Thunder Under The Starlight (Highway HW-013/14)
Starlight Theatre, Kansas City, MO – August 7th, 2010
Disc 1 (68:44): Intro., Watching The River Flow, Señor (Tales of Yankee Power), Most Likely You Go Your Way (And I’ll Go Mine), My Wife’s Hometown, Rollin’ And Tumblin’, Just Like A Woman, Ballad Of Hollis Brown, The Lonesome Death Of Hattie Carroll, Cry A While, Workingman’s Blues #2, Highway 61 Revisited
Disc 2 (43:29): I Feel A Change Comin’ On, Thunder On The Mountain, Ballad Of A Thin Man, Like A Rolling Stone, Jolene, band introduction, All Along The Watchtower
The third show of Bob Dylan’s summer tour was in Kansas City, Missouri. Thunder Under The Starlight on Highway is the second CDR release of the show following Kansas City 2010 on Justin’. Highway utilize an excellent stereo audience recording of the entire show.
He starts off the show with the blues arrangement of “Watching The River Flow,” one of the more energetic set openers in the Dylan repertoire. By contrast, the second number “Señor (Tales of Yankee Power)” is much slower and more stately. Dylan seems to loose his place in the middle and botches a verse.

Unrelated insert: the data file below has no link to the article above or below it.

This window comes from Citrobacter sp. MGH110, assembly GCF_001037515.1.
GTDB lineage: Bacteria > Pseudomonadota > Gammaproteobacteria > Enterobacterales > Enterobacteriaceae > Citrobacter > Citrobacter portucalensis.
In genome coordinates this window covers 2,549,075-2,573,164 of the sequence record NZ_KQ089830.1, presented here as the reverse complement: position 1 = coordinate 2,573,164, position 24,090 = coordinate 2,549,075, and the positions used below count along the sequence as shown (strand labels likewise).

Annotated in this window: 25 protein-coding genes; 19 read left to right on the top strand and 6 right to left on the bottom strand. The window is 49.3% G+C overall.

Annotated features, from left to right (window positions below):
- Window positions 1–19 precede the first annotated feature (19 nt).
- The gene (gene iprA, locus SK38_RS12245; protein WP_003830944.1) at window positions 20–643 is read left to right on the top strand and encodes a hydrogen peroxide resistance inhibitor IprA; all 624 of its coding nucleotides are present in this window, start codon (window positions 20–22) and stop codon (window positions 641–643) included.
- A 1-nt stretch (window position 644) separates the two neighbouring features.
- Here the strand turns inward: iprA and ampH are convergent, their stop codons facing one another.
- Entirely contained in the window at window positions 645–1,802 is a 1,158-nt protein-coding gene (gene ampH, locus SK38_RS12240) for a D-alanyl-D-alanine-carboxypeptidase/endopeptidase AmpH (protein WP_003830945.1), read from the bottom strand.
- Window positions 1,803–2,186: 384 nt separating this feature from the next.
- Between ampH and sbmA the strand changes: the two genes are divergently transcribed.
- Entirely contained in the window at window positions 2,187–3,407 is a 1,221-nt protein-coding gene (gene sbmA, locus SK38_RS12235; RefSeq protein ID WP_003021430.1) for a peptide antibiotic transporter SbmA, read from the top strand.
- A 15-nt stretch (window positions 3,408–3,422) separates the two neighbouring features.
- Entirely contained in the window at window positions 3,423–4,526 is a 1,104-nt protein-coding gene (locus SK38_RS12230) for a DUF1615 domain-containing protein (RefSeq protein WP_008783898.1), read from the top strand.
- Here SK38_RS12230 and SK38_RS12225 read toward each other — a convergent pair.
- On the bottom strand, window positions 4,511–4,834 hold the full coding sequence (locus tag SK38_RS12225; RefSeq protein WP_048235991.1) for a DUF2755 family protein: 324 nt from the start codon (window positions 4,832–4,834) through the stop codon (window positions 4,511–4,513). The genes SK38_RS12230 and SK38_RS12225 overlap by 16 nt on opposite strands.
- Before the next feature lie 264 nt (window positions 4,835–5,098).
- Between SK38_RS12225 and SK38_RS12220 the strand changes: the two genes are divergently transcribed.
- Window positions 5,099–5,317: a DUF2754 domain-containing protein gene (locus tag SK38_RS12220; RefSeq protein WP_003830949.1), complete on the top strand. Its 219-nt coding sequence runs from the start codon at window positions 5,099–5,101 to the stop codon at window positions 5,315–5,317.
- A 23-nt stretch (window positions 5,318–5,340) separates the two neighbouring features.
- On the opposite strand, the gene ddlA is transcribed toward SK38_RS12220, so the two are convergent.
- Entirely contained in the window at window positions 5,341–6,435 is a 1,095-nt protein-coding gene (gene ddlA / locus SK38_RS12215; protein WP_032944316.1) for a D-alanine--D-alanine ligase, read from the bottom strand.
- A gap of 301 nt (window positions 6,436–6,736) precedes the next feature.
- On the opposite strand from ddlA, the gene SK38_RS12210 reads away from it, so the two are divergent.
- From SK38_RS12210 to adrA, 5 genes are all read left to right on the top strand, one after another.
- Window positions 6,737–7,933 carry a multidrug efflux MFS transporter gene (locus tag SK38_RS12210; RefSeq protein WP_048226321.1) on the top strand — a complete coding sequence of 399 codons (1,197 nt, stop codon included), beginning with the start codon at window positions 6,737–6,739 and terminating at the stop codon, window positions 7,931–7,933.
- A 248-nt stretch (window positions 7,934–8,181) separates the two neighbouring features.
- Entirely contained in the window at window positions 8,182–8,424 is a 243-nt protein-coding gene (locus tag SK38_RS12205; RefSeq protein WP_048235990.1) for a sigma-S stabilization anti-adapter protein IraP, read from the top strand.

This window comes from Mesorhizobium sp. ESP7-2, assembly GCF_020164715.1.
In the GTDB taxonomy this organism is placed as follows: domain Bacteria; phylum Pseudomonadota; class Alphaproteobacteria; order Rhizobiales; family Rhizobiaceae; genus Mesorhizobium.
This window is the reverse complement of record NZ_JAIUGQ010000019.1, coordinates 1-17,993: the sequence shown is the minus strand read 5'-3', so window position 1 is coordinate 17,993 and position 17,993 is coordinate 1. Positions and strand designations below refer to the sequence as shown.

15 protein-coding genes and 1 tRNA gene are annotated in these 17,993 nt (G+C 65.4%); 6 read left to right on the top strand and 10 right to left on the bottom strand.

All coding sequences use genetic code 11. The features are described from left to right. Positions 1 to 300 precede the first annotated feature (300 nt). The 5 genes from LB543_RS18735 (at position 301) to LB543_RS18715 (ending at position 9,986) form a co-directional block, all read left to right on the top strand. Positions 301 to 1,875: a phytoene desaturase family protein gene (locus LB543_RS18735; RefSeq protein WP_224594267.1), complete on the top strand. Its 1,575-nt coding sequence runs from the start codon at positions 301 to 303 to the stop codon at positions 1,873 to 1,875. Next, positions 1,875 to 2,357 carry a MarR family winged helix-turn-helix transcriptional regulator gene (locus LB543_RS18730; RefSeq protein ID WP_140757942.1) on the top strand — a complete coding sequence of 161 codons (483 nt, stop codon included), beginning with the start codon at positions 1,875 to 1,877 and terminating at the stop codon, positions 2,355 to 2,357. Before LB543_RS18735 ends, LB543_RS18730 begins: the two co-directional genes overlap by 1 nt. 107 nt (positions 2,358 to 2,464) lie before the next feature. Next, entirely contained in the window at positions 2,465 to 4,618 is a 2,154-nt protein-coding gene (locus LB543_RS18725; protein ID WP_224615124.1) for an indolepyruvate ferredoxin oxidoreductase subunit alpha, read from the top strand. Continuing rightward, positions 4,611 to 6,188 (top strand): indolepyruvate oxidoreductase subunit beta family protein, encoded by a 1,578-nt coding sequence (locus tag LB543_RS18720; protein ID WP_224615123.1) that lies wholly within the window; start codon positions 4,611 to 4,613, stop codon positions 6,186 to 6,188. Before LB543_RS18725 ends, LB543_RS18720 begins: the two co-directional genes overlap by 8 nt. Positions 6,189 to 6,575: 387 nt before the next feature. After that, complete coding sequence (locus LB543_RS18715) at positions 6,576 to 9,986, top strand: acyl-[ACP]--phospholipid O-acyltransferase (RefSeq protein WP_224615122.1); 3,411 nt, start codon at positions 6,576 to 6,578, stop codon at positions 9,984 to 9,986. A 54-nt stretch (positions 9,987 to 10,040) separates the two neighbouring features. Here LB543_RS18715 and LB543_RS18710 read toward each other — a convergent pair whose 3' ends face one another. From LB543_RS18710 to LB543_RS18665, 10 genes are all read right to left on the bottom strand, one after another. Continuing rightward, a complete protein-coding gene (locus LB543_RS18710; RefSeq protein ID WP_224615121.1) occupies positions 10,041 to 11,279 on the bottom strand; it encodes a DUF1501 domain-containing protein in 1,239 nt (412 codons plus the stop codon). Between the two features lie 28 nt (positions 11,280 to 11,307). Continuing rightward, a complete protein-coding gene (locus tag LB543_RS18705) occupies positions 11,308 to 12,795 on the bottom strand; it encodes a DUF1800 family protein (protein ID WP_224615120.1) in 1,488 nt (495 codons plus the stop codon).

He does the same in “Most Likely You Go Your Way (And I’ll Go Mine),” forgetting were he is in the narrative of the song. Both are relatively old songs and proves that even after forty years one can make errors even in your own composition.
Kansas City is notable for featuring many “newer” songs. “Just Like A Woman,” an upbeat “Ballad Of Hollis Brown” and “The Lonesome Death Of Hattie Carroll” serve as older foils for “My Wife’s Hometown” and “Rollin’ And Tumblin’.”
The Modern Timestrack “Working Man’s Blues #2” serves as a modern day rebuke of the older tunes. Instead of finding solutions in a murder / suicide on a South Dakota farm or from the politics of Maryland, Dylan sings: “Meet me at the bottom, don’t lag behind / Bring me my boots and shoes / You can hang back or fight your best on the front line / Sing a little bit of these workingman’s blues.”
It serves as a ballast for the show, the emotional highpoint. “Highway 61 Revisited” sounds a bit banal after that. But the rest of the show is very good, featuring a scarce performance of “I Feel A Change Coming On.” Closing the set is “Ballad Of A Thinman” and the encores are the most frequently triad of “Like A Rolling Stone,” “Jolene” and “All Along The Watchtower.”
Like the other titles, Highway use high quality CDRs for the discs and use photo quality paper for the inserts. The show is good enough to be on silver, but as it is this is a good title worth having.